Ruth looked distressed. “Do you think Arnie should be in my cookbook?”
Arnie was her poodle. He passed on to the Great Fire Hydrant In The Sky last year.
“I should hope not,” I said. “He’d be much too stringy even to slow cook with by now.”
She scowled. “No. I mean in my Family Tree section. Should Arnie be in the Family Tree section of my family cookbook? Is that weird?”
“Let’s put it in perspective,” I replied. “Your cousin Graham. He borrowed $800 from you six years ago. Never repaid it. He hogged down half your peach cobbler last Christmas. He hasn’t said five civil words to you in half a decade. Is he going to be in your cookbook?”
“Is he more family to you than Arnie?”
“Family,” I said, “has little to do with time or life or death or even species. Family is love, and family is forever.”
“Hmmmm. Maybe,” she said. “Now I wonder if there’s some form of slow cooking I could do to Graham that would get my $800 back….”
Soon there will be traditional tailgating parties and potlucks to contend with as the crisp air of autumn beckons neighbors and strangers to gather for one common cause — football.
If you are lucky enough to volunteer to bring a dessert, you can’t go wrong with these delicious but easy mini-tarts that get their quickness from ready-made vanilla wafers. I don’t know where the recipe originated, but here are two slightly different versions that are sure to please hungry game-goers, game-watchers, or other gathering crowds.
Mini-Tarts – Version 1
These are the first mini-tarts I ever tasted, and I remember how remarkably quick and easy they always are to make.
1 package cupcake liners
2 8 oz. bricks cream cheese, softened
¾ cup granulated sugar
2 large eggs
1 Tablespoon lemon juice
1 teaspoon vanilla
Pie filling, jam or preserves
Mix first five ingredients for the mini-tarts together with fork, eggbeaters or an electric mixer until filling is light and fluffy. Put one vanilla wafer in each cupcake liner. Spoon cream cheese mixture over vanilla wafer until each liner is two-thirds full. Bake in 350 degree—¦ oven for 20-25 minutes until filling is just set. Cool in pans. Top with your choice of pie filling, jam or preserves. Makes about 20 mini-tarts.
Mini-Tarts – Version 2
I have successfully substituted almond or coconut flavoring in this recipe, which leaves out the lemon juice, and has a different temperature for baking. Both recipe versions are easy to make and taste great.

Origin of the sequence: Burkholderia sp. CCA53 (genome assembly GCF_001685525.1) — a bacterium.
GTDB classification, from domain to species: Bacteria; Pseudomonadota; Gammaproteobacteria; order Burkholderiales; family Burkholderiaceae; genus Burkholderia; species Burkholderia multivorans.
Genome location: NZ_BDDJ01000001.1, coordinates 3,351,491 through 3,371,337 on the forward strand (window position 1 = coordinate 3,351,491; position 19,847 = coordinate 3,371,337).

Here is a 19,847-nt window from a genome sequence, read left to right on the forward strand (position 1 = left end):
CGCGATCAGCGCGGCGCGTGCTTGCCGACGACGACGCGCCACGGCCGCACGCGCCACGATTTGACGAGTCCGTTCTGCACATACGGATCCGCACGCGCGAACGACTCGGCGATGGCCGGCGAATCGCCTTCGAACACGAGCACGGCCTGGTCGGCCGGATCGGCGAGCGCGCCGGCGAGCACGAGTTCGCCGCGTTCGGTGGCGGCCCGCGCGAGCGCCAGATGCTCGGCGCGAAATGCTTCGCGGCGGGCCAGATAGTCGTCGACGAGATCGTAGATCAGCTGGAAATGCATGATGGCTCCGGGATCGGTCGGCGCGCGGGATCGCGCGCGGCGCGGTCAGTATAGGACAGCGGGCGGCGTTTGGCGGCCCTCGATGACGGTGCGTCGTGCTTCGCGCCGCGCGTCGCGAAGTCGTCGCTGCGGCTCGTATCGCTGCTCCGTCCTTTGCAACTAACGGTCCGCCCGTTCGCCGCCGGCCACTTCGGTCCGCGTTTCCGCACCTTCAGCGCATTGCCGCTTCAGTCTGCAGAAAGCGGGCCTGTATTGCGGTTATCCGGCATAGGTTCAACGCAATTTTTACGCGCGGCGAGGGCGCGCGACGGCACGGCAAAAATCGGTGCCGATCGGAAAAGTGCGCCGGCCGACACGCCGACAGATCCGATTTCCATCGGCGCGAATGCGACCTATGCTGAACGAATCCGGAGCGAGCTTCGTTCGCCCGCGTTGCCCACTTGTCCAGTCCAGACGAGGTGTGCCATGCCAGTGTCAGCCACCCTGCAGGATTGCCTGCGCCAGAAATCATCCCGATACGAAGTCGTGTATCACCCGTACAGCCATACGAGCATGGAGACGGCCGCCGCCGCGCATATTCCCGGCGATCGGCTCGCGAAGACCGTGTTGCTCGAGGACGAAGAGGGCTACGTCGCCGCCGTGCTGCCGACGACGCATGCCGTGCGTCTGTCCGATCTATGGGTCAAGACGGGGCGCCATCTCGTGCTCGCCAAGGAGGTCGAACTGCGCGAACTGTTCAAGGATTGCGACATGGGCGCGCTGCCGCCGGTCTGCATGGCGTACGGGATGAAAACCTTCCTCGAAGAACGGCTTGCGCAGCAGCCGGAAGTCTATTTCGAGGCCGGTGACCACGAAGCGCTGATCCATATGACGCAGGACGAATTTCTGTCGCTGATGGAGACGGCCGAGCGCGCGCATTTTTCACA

1 package foil cupcake liners
2 8 oz. bricks cream cheese, softened
1/2 cup granulated sugar
2 large eggs
1 teaspoon vanilla
12 Vanilla Wafers
Pie filling, jam or preserves
Use foil liners with a vanilla wafer placed on the bottom of each cupcake liner. Mix cream cheese, sugar and eggs until well blended. Add vanilla and mix well. Fill liners to approximately ¾ full on top of the vanilla wafer. Bake in a 325 degree—¦ oven for 25 minutes, or until filling is set firm. Cool. Top with pie filling, preserves, fruit, sugared pecans, toasted coconut, or shaved chocolate. Makes about 20.
I have had this recipe for a long time, and have added it to my family cookbook already. You may want to add this one to your family recipe cookbook, too. Just cut your favorite version and paste it into your own family cookbook template.
Jealous? Asking yourself, “How did she make that tiny little circle next to the F?”
If you have the latest version of our software, you probably know it’s easy to add with the Recipe Builder feature. If not, you can still easily make it. There are two easy ways:
A. Just copy and paste it! Click in front of the °, hold, drag across it, then right click and click “Copy”. Then right click and choose “Paste” wherever you want it to appear.
B. Use the Alt key and number pad to the right of your keyboard. Hold down the Alt key, and hit “0176” on the number pad. Let go of the Alt key and it’ll appear.
Our software will point you to this page if you want this symbol or others.
Is my photo up above a little over-the-top? Well, maybe. But that’s how I felt when I first figured it out!
I remember the time President George Bush the Elder made a snide comment about a certain green vegetable that he did not — would not — eat. The resulting fluff in the media was nothing short of a scandal as I recall. The broccoli lobby and every broccoli farmer in America claimed insult.
Funny, why George didn’t like broccoli? It has quite a nice earthy green flavor, and my favorite use is steamed with salt and drizzled with melted butter (sorry, I haven’t quite got the hang of drizzling olive oil on everything). Broccoli, along with its cousins cauliflower and brussels sprouts, are all DNA derivatives of cabbage, I’m told, so it stands to reason if you like one of these vegetables, you might like them all. Not sure what George’s stance was on the cousins to broccoli, but we defended his right to dislike it.
During the coming fall season, a lovely way to use fresh (or even leftover broccoli) is in Cream of Broccoli Soup. I use the whole stem and florets of the broccoli rather than trimming it down to just the broccoli crowns.
Cream of Broccoli Soup
1-1/2 pounds of broccoli
1 cup minced onion
1/2 cup grated carrot
1/2 cup minced celery
2 teaspoons stick butter or margarine
2 tablespoons flour
2 cups water
1 cup chicken broth
1 cup evaporated milk